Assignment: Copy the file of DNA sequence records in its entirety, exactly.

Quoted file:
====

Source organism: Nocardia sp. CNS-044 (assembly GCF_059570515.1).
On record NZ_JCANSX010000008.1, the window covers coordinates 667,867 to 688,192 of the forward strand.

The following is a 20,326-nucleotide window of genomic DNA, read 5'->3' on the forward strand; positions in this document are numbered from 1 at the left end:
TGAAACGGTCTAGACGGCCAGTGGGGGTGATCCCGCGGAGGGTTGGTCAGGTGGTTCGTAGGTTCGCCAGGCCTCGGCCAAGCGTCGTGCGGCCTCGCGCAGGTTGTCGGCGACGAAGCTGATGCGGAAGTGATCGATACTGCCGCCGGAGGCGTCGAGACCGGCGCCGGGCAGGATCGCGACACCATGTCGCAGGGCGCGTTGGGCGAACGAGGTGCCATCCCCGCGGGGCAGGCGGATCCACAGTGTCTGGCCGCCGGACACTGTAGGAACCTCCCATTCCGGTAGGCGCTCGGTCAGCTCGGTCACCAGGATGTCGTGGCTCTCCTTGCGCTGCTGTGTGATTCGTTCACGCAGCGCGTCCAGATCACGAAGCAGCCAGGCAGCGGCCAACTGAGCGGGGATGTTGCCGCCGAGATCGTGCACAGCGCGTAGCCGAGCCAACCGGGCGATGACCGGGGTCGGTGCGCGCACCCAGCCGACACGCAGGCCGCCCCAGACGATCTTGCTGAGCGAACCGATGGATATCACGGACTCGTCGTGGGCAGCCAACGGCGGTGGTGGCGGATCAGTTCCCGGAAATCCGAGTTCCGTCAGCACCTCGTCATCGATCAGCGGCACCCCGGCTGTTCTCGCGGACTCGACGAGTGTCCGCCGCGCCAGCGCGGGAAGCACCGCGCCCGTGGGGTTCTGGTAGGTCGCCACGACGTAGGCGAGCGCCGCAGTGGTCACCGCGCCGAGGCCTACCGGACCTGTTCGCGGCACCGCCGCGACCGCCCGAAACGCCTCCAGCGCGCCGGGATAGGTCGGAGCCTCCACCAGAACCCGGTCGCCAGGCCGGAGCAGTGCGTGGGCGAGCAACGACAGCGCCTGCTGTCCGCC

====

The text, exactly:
Source organism: Nocardia sp. CNS-044 (assembly GCF_059570515.1).
On record NZ_JCANSX010000008.1, the window covers coordinates 667,867 to 688,192 of the forward strand.

The following is a 20,326-nucleotide window of genomic DNA, read 5'->3' on the forward strand; positions in this document are numbered from 1 at the left end:
TGAAACGGTCTAGACGGCCAGTGGGGGTGATCCCGCGGAGGGTTGGTCAGGTGGTTCGTAGGTTCGCCAGGCCTCGGCCAAGCGTCGTGCGGCCTCGCGCAGGTTGTCGGCGACGAAGCTGATGCGGAAGTGATCGATACTGCCGCCGGAGGCGTCGAGACCGGCGCCGGGCAGGATCGCGACACCATGTCGCAGGGCGCGTTGGGCGAACGAGGTGCCATCCCCGCGGGGCAGGCGGATCCACAGTGTCTGGCCGCCGGACACTGTAGGAACCTCCCATTCCGGTAGGCGCTCGGTCAGCTCGGTCACCAGGATGTCGTGGCTCTCCTTGCGCTGCTGTGTGATTCGTTCACGCAGCGCGTCCAGATCACGAAGCAGCCAGGCAGCGGCCAACTGAGCGGGGATGTTGCCGCCGAGATCGTGCACAGCGCGTAGCCGAGCCAACCGGGCGATGACCGGGGTCGGTGCGCGCACCCAGCCGACACGCAGGCCGCCCCAGACGATCTTGCTGAGCGAACCGATGGATATCACGGACTCGTCGTGGGCAGCCAACGGCGGTGGTGGCGGATCAGTTCCCGGAAATCCGAGTTCCGTCAGCACCTCGTCATCGATCAGCGGCACCCCGGCTGTTCTCGCGGACTCGACGAGTGTCCGCCGCGCCAGCGCGGGAAGCACCGCGCCCGTGGGGTTCTGGTAGGTCGCCACGACGTAGGCGAGCGCCGCAGTGGTCACCGCGCCGAGGCCTACCGGACCTGTTCGCGGCACCGCCGCGACCGCCCGAAACGCCTCCAGCGCGCCGGGATAGGTCGGAGCCTCCACCAGAACCCGGTCGCCAGGCCGGAGCAGTGCGTGGGCGAGCAACGACAGCGCCTGCTGTCCGCC